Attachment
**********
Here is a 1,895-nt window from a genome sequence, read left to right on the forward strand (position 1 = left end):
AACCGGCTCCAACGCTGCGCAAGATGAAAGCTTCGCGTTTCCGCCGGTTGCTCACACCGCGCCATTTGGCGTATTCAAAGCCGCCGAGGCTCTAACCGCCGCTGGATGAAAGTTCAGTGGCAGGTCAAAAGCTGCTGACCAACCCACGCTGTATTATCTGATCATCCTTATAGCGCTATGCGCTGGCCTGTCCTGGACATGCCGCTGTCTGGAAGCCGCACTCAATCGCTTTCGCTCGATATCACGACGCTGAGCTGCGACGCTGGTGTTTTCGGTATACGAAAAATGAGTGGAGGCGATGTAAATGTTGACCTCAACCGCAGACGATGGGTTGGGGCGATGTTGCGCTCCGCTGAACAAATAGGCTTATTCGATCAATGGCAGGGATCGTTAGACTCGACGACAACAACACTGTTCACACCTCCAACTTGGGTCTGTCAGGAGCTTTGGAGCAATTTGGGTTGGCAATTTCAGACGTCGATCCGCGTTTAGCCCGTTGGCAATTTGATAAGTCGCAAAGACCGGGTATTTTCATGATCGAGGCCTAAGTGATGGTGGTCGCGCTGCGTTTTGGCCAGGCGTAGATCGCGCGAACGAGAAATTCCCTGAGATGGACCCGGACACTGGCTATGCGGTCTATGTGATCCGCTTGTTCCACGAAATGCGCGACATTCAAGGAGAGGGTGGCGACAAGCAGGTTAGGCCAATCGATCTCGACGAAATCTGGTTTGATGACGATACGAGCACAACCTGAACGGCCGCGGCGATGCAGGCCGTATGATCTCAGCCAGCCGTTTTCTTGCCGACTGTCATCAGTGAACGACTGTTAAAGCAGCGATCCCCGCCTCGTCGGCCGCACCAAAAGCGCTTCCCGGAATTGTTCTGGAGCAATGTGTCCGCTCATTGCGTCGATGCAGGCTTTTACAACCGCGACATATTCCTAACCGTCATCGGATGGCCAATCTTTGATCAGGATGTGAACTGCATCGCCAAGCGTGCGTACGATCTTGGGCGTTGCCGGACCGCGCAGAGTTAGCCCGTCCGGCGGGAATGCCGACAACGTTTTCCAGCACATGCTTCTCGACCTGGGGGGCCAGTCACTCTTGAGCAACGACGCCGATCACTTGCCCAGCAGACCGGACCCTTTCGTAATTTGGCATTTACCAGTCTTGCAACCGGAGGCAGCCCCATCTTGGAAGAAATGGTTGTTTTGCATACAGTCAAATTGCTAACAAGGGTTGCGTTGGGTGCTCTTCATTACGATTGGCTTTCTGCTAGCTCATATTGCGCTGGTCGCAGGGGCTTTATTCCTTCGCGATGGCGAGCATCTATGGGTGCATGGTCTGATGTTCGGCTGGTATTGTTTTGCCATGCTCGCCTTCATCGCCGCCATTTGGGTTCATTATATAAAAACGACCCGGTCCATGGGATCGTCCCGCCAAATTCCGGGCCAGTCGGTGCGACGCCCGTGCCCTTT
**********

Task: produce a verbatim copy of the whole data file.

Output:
Here is a 1,895-nt window from a genome sequence, read left to right on the forward strand (position 1 = left end):
AACCGGCTCCAACGCTGCGCAAGATGAAAGCTTCGCGTTTCCGCCGGTTGCTCACACCGCGCCATTTGGCGTATTCAAAGCCGCCGAGGCTCTAACCGCCGCTGGATGAAAGTTCAGTGGCAGGTCAAAAGCTGCTGACCAACCCACGCTGTATTATCTGATCATCCTTATAGCGCTATGCGCTGGCCTGTCCTGGACATGCCGCTGTCTGGAAGCCGCACTCAATCGCTTTCGCTCGATATCACGACGCTGAGCTGCGACGCTGGTGTTTTCGGTATACGAAAAATGAGTGGAGGCGATGTAAATGTTGACCTCAACCGCAGACGATGGGTTGGGGCGATGTTGCGCTCCGCTGAACAAATAGGCTTATTCGATCAATGGCAGGGATCGTTAGACTCGACGACAACAACACTGTTCACACCTCCAACTTGGGTCTGTCAGGAGCTTTGGAGCAATTTGGGTTGGCAATTTCAGACGTCGATCCGCGTTTAGCCCGTTGGCAATTTGATAAGTCGCAAAGACCGGGTATTTTCATGATCGAGGCCTAAGTGATGGTGGTCGCGCTGCGTTTTGGCCAGGCGTAGATCGCGCGAACGAGAAATTCCCTGAGATGGACCCGGACACTGGCTATGCGGTCTATGTGATCCGCTTGTTCCACGAAATGCGCGACATTCAAGGAGAGGGTGGCGACAAGCAGGTTAGGCCAATCGATCTCGACGAAATCTGGTTTGATGACGATACGAGCACAACCTGAACGGCCGCGGCGATGCAGGCCGTATGATCTCAGCCAGCCGTTTTCTTGCCGACTGTCATCAGTGAACGACTGTTAAAGCAGCGATCCCCGCCTCGTCGGCCGCACCAAAAGCGCTTCCCGGAATTGTTCTGGAGCAATGTGTCCGCTCATTGCGTCGATGCAGGCTTTTACAACCGCGACATATTCCTAACCGTCATCGGATGGCCAATCTTTGATCAGGATGTGAACTGCATCGCCAAGCGTGCGTACGATCTTGGGCGTTGCCGGACCGCGCAGAGTTAGCCCGTCCGGCGGGAATGCCGACAACGTTTTCCAGCACATGCTTCTCGACCTGGGGGGCCAGTCACTCTTGAGCAACGACGCCGATCACTTGCCCAGCAGACCGGACCCTTTCGTAATTTGGCATTTACCAGTCTTGCAACCGGAGGCAGCCCCATCTTGGAAGAAATGGTTGTTTTGCATACAGTCAAATTGCTAACAAGGGTTGCGTTGGGTGCTCTTCATTACGATTGGCTTTCTGCTAGCTCATATTGCGCTGGTCGCAGGGGCTTTATTCCTTCGCGATGGCGAGCATCTATGGGTGCATGGTCTGATGTTCGGCTGGTATTGTTTTGCCATGCTCGCCTTCATCGCCGCCATTTGGGTTCATTATATAAAAACGACCCGGTCCATGGGATCGTCCCGCCAAATTCCGGGCCAGTCGGTGCGACGCCCGTGCCCTTT